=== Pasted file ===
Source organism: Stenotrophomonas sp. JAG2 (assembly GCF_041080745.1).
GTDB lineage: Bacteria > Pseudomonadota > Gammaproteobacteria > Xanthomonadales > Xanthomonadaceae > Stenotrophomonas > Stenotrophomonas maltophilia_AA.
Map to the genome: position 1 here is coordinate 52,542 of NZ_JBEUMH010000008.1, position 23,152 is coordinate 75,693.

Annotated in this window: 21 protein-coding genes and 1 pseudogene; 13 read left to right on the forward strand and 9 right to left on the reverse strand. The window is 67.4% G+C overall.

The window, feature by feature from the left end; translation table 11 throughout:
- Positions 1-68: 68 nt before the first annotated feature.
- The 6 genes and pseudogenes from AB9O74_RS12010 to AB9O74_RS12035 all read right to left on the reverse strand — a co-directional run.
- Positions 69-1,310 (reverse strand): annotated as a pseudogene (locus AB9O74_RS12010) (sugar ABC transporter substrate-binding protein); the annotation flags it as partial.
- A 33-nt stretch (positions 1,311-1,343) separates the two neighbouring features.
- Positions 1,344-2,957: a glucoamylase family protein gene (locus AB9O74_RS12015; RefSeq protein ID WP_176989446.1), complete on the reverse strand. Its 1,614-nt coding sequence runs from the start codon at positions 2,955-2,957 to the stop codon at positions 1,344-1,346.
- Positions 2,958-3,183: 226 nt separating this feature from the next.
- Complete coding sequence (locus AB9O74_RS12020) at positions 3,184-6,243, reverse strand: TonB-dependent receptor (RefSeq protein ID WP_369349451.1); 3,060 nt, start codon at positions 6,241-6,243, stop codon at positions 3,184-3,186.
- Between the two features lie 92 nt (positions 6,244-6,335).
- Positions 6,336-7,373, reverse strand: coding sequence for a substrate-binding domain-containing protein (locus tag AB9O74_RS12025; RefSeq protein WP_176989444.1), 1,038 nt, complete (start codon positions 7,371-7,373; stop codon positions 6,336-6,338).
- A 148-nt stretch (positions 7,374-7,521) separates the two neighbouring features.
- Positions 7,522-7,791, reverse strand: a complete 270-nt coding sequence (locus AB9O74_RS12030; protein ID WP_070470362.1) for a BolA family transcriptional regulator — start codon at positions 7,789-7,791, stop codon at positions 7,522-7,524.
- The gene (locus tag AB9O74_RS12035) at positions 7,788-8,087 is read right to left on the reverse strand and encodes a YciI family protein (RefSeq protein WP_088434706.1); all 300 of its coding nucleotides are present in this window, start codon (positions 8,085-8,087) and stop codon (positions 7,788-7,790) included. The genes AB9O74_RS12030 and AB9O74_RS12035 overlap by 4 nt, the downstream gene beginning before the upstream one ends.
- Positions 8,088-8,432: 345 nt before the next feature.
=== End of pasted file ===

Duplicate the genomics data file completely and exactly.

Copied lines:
Source organism: Stenotrophomonas sp. JAG2 (assembly GCF_041080745.1).
GTDB lineage: Bacteria > Pseudomonadota > Gammaproteobacteria > Xanthomonadales > Xanthomonadaceae > Stenotrophomonas > Stenotrophomonas maltophilia_AA.
Map to the genome: position 1 here is coordinate 52,542 of NZ_JBEUMH010000008.1, position 23,152 is coordinate 75,693.

Annotated in this window: 21 protein-coding genes and 1 pseudogene; 13 read left to right on the forward strand and 9 right to left on the reverse strand. The window is 67.4% G+C overall.

The window, feature by feature from the left end; translation table 11 throughout:
- Positions 1-68: 68 nt before the first annotated feature.
- The 6 genes and pseudogenes from AB9O74_RS12010 to AB9O74_RS12035 all read right to left on the reverse strand — a co-directional run.
- Positions 69-1,310 (reverse strand): annotated as a pseudogene (locus AB9O74_RS12010) (sugar ABC transporter substrate-binding protein); the annotation flags it as partial.
- A 33-nt stretch (positions 1,311-1,343) separates the two neighbouring features.
- Positions 1,344-2,957: a glucoamylase family protein gene (locus AB9O74_RS12015; RefSeq protein ID WP_176989446.1), complete on the reverse strand. Its 1,614-nt coding sequence runs from the start codon at positions 2,955-2,957 to the stop codon at positions 1,344-1,346.
- Positions 2,958-3,183: 226 nt separating this feature from the next.
- Complete coding sequence (locus AB9O74_RS12020) at positions 3,184-6,243, reverse strand: TonB-dependent receptor (RefSeq protein ID WP_369349451.1); 3,060 nt, start codon at positions 6,241-6,243, stop codon at positions 3,184-3,186.
- Between the two features lie 92 nt (positions 6,244-6,335).
- Positions 6,336-7,373, reverse strand: coding sequence for a substrate-binding domain-containing protein (locus tag AB9O74_RS12025; RefSeq protein WP_176989444.1), 1,038 nt, complete (start codon positions 7,371-7,373; stop codon positions 6,336-6,338).
- A 148-nt stretch (positions 7,374-7,521) separates the two neighbouring features.
- Positions 7,522-7,791, reverse strand: a complete 270-nt coding sequence (locus AB9O74_RS12030; protein ID WP_070470362.1) for a BolA family transcriptional regulator — start codon at positions 7,789-7,791, stop codon at positions 7,522-7,524.
- The gene (locus tag AB9O74_RS12035) at positions 7,788-8,087 is read right to left on the reverse strand and encodes a YciI family protein (RefSeq protein WP_088434706.1); all 300 of its coding nucleotides are present in this window, start codon (positions 8,085-8,087) and stop codon (positions 7,788-7,790) included. The genes AB9O74_RS12030 and AB9O74_RS12035 overlap by 4 nt, the downstream gene beginning before the upstream one ends.
- Positions 8,088-8,432: 345 nt before the next feature.